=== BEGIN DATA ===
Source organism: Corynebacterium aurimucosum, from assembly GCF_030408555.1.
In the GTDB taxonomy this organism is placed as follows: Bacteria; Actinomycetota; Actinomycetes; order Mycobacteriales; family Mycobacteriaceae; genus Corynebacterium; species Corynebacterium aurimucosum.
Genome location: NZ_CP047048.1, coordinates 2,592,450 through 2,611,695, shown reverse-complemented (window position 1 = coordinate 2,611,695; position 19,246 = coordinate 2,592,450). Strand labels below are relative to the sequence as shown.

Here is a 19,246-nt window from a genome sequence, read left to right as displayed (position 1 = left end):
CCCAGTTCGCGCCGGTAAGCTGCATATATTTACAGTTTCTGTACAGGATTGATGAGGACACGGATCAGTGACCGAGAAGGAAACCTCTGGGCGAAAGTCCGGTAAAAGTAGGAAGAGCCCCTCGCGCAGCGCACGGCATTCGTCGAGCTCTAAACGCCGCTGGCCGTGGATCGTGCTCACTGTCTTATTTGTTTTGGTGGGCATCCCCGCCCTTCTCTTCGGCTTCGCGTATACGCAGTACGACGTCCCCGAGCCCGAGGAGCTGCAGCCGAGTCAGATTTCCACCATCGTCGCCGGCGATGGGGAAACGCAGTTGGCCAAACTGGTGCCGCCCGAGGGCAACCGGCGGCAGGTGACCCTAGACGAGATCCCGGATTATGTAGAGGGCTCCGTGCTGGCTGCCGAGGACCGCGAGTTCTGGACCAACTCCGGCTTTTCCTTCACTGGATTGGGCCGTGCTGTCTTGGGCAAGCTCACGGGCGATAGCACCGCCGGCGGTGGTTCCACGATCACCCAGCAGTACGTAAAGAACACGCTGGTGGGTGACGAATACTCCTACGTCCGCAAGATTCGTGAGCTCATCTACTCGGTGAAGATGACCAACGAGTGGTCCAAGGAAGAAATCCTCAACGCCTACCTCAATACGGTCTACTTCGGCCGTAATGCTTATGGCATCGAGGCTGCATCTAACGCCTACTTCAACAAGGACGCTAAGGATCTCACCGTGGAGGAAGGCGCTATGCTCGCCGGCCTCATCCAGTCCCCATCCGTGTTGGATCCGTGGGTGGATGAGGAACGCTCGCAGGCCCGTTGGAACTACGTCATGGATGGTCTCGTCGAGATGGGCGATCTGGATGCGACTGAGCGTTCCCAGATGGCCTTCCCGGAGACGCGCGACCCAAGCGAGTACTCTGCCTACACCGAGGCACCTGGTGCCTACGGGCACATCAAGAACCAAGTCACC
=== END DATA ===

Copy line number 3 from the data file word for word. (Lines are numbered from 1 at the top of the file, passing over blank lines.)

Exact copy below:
Genome location: NZ_CP047048.1, coordinates 2,592,450 through 2,611,695, shown reverse-complemented (window position 1 = coordinate 2,611,695; position 19,246 = coordinate 2,592,450). Strand labels below are relative to the sequence as shown.